When Texas started struggling down the stretch last year, you could tell that the team had lost it’s way. If a collapse wasn’t evident in the boxscore each night, it was easy to see disintegration in the body language of the players. When Oakland finished off their incredible surge to take the division title from Texas on the final day of the season, just about every Ranger walked off the field hanging their heads, and their season wasn’t even over yet.

Last year’s demoralizing finish set into motion a fundamental change to the Rangers’ roster. It started with Josh Hamilton going to the Angels, which turned out to be a blessing disguise, and ended with the Rangers choosing not to make a major move involving Elvis Andrus or Jurickson Profar that would have netted them a major slugger to fill Hamilton’s void. Instead, the Rangers decided to make smaller moves to secure role players and solid starters. They didn’t overreact to the losses of Hamilton and Mike Napoli and instead kept their foundation of young, versatile players together, with the exception of trading Mike Olt for Matt Garza at the trade deadline.

This has left the Rangers with a team less reliant on the longball and more dependent on their contact hitters and loaded pitching staff. The Rangers may well end up with the same amount of homeruns as they had last year, but the overwhelming majority of their longballs came in the first half of the season, which was back when Nelson Cruz (and Lance Berkman) were playing regularly. Now Texas only has one player carrying a substantial load on offense from a power perspective, and the result has been a more balanced offense than we saw in years past.

According to FanGraphs, the Rangers are one of only two teams currently in the playoff picture (Oakland is the other) that only has one player worth over 3 Wins Above Replacement (WAR) this season. Most teams have an all-star caliber player leading the way – your Miguel Cabrera and Andrew McCutchen’s of the world – and Texas holds up well in that department with the ageless Adrian Beltre. Where the Rangers don’t compare well to the rest of the contenders around the league is with their secondary star or offensive co-pilot. The Pirates have McCutchen AND Starling Marte, the Dodgers have Hanley Ramirez AND Yasiel Puig, the Red Sox have Jacoby Ellsbury AND Dustin Pedroia. The Rangers have Beltre and … Leonys Martin?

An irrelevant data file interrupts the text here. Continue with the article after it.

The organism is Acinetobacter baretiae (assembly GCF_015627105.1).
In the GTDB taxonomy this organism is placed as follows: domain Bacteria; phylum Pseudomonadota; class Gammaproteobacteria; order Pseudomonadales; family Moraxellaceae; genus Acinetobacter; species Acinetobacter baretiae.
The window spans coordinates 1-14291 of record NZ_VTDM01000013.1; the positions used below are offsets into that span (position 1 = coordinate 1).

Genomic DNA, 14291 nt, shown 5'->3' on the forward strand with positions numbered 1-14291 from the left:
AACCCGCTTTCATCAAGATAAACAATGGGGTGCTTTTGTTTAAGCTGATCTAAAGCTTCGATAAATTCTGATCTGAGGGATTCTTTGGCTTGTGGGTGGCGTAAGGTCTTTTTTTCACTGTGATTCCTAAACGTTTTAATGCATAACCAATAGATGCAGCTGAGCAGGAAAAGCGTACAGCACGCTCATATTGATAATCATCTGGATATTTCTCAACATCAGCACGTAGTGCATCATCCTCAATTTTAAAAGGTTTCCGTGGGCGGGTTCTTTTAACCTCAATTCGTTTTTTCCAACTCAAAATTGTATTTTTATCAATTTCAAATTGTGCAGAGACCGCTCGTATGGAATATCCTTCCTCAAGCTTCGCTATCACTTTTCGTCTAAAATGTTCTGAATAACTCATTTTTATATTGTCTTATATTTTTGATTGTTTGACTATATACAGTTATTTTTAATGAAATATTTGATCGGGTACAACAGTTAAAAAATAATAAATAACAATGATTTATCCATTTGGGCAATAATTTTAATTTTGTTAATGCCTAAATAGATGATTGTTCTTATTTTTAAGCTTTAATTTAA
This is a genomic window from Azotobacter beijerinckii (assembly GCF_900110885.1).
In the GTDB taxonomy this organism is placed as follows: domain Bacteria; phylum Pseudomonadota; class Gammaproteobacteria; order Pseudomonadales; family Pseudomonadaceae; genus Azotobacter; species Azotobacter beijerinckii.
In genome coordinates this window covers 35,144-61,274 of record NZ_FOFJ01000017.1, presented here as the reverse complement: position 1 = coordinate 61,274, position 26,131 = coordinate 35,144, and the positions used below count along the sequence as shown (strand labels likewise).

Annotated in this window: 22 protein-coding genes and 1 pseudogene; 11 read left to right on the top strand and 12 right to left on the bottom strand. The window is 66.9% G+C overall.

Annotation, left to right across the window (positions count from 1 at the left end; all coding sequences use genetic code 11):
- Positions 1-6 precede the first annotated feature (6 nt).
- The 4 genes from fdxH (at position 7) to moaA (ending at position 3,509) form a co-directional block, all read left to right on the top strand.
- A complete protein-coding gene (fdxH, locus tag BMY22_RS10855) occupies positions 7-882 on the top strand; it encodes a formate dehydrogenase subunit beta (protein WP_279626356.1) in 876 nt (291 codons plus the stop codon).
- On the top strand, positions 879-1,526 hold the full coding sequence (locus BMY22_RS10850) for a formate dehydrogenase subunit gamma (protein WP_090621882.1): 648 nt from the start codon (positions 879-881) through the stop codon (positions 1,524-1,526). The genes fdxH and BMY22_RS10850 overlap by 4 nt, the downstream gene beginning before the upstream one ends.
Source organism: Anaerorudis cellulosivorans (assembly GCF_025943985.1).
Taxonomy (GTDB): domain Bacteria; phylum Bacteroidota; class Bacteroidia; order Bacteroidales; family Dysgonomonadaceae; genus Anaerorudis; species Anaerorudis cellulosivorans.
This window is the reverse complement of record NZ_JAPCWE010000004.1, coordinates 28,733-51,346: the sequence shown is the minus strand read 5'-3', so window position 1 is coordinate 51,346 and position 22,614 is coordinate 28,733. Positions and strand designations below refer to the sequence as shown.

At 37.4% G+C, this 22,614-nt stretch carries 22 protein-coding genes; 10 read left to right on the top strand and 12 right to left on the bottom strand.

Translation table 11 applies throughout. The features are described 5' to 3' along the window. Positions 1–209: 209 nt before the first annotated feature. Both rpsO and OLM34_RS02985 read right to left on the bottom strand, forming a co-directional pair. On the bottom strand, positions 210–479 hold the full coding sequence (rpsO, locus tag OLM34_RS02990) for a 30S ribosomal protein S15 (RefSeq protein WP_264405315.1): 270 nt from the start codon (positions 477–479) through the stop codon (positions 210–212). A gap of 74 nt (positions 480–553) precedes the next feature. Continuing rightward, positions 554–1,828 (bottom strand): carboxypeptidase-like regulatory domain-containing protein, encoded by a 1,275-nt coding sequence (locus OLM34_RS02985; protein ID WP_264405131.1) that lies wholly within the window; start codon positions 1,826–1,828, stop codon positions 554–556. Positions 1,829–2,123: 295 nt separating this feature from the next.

And it’s not as if those teams only have two above average players, either. The Pirates also have Russell Martin, the Dodgers have Adrian Gonzalez and the Red Sox┬áhave Shane Victorino. Statistically speaking, Texas’ third best player this season has been Craig Gentry, who has played nearly 50 fewer games this season than Elvis Andrus. I’m a huge fan of Gentry’s and I think he gives the Rangers value in a lot of places, but for him to be the Rangers’ third most productive position player right now perfectly illustrates how much change has occurred over the past 12 months.

With the suspension of Cruz, who had 27 bombs and a career high strikeout rate before the Biogenesis scandal came to light, an average year from Ian Kinsler and setback seasons for Mitch Moreland and David Murphy (in Murphy’s case, it has been a catastrophic setback), the Rangers are hitting the stretch run with a very different offense than the one that struck fear into each and every opponent on their path to the World Series.

After Beltre, the contributions the Rangers have gotten from their next five best position players are about equal. Martin, Gentry, Elvis Andrus, Ian Kinsler and A.J. Pierzynski are all on track to finish the season with around 2-3 WAR, which places them in the “solid” to “good” category. For perspective, Texas had six players worth over 3 WAR in 2011, including three over 5 WAR (Beltre, Napoli and Kinsler). Texas has lost a substantial amount of thump in their line-up and the edge they had heading into games over the past few seasons is definitely gone, but they’ve found a way to remain productive.